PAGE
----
Congenital complete heart block (CCHB) occurs in 2-5% of pregnancies with positive anti-Ro/SSA and/or anti-La/SSB antibodies, and has a recurrence rate of 12-25% in a subsequent pregnancy. After trans-placental passage, these autoantibodies attack and destroy the atrioventricular (AV) node in susceptible fetuses with the highest-risk period observed between 16 and 28 weeks' gestational age. Many mothers are asymptomatic carriers, while <1/3 have a preexisting diagnosis of a rheumatic disease. The mortality of CCHB is predominant in utero and in the first months of life, reaching 15-30%. The diagnosis of CCHB can be confirmed by fetal echocardiography before birth and by electrocardiography after birth. Whether early in-utero detection and treatment might prevent or reverse this condition remains controversial. In addition to autoantibody-associated CCHB, there is also an isolated (absent structural heart disease) nonimmune early- or late-onset heart block detected later in childhood that may be associated with specific genetic markers or other pathogenic mechanisms. In isolated immune or non-immune CCHB, cardiac pacemakers are implanted in symptomatic patients, however, data on the natural history of CCHB in the adult life indicate that all patients, even if asymptomatic, should receive a pacemaker when first diagnosed. However, important issues have emerged in these patients wherein life-long conventional right ventricular apical pacing may produce left ventricular dysfunction (pacing-induced cardiomyopathy) necessitating a priori alternate site pacing or subsequent upgrading to biventricular pacing. All these issues are herein reviewed and two algorithms are proposed for diagnosis and management of CCHB in the fetus and in the older individual.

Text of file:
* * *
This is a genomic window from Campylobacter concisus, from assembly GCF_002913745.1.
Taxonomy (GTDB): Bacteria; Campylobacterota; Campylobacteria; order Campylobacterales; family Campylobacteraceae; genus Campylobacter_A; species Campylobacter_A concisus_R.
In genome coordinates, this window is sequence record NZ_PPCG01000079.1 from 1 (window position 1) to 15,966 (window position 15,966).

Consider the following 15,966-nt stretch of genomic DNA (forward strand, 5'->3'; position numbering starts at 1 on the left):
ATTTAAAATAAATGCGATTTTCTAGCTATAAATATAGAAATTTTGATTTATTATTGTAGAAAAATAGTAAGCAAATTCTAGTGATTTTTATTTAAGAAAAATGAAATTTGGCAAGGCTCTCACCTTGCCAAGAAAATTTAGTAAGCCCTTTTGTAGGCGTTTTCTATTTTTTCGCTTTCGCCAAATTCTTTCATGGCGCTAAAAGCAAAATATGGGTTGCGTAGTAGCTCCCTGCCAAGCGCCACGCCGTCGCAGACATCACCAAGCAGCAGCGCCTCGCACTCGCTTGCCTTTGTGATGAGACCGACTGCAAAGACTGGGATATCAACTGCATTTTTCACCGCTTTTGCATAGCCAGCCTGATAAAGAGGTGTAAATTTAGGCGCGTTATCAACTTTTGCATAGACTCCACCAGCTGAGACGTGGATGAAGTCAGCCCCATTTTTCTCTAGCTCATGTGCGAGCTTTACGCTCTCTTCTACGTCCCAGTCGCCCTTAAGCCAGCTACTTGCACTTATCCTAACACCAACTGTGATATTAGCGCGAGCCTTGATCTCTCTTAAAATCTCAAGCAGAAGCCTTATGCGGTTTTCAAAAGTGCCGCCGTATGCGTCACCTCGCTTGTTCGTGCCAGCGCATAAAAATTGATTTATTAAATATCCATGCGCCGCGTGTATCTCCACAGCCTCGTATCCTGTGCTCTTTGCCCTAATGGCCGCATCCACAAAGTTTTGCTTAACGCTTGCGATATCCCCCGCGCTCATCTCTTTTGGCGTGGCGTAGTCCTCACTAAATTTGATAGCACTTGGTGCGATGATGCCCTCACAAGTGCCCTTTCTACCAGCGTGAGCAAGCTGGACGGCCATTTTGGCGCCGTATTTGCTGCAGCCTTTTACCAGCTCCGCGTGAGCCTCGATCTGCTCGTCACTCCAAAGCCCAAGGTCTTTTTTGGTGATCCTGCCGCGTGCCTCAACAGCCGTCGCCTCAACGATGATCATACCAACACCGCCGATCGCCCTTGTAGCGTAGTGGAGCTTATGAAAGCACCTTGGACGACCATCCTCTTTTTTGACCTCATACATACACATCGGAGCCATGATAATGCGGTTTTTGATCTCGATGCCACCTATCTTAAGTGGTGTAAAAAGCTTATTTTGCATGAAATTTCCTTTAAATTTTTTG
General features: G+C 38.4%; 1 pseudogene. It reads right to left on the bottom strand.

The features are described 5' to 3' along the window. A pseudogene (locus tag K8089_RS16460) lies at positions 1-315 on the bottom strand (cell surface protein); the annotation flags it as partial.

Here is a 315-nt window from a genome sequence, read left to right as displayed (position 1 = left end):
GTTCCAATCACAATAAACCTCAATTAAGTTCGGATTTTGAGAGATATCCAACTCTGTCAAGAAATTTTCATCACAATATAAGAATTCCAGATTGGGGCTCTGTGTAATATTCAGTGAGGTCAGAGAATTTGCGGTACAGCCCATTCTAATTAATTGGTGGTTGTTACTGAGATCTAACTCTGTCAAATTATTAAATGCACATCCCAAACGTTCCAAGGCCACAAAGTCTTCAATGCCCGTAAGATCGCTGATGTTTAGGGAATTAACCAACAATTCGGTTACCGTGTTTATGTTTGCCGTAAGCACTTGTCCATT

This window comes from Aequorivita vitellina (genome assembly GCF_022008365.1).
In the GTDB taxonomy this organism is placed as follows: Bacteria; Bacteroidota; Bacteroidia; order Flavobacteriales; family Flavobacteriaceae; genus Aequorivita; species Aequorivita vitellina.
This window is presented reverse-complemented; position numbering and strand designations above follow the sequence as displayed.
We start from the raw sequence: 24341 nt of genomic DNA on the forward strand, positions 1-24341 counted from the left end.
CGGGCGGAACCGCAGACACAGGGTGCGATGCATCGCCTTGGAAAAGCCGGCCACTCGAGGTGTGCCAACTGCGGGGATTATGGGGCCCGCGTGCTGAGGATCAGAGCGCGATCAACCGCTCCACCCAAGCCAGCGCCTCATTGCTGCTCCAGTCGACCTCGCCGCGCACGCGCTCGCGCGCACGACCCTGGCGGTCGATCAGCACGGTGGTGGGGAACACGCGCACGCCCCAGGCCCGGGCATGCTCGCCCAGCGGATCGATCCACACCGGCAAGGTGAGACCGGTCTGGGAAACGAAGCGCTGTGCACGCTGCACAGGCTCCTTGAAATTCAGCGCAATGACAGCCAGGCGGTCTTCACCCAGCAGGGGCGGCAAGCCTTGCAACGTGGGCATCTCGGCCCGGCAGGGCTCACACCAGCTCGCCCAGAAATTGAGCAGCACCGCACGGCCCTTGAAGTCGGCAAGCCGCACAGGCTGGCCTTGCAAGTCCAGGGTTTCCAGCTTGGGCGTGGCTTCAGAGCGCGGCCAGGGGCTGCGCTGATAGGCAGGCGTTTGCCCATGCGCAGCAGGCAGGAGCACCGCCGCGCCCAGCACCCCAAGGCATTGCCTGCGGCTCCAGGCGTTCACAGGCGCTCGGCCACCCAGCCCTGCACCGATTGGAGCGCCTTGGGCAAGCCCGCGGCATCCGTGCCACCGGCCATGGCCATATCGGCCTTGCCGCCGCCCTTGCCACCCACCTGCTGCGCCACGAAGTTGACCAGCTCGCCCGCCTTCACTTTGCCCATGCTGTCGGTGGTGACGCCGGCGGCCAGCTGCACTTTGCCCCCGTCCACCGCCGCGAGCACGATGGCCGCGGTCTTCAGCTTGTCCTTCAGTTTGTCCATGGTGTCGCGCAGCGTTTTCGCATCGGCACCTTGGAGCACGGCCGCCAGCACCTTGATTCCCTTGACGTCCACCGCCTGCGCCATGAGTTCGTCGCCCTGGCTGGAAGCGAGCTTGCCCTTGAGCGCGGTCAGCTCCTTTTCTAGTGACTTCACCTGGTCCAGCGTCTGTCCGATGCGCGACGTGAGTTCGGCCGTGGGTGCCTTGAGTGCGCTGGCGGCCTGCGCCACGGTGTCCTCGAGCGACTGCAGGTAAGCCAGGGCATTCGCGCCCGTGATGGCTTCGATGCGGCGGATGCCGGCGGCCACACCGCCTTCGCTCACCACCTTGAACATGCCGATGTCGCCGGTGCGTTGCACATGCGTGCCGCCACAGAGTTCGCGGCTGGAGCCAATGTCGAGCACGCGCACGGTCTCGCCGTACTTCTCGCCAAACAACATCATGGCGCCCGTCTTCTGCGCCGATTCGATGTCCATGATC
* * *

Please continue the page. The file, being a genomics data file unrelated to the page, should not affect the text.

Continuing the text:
Keywords: AV node; Anti-La/SSB antibodies; Anti‑Ro/SSA antibodies; Atrioventricular block; Autoantibodies; Cardiac pacing; Cardiac resynchronization therapy; Congenital heart block; Connective tissue diseases; Heart block; Heart failure; His bundle pacing; Neonatal lupus; Pacing-induced cardiomyopathy; Sjogren's syndrome; Systemic lupus erythematosus.
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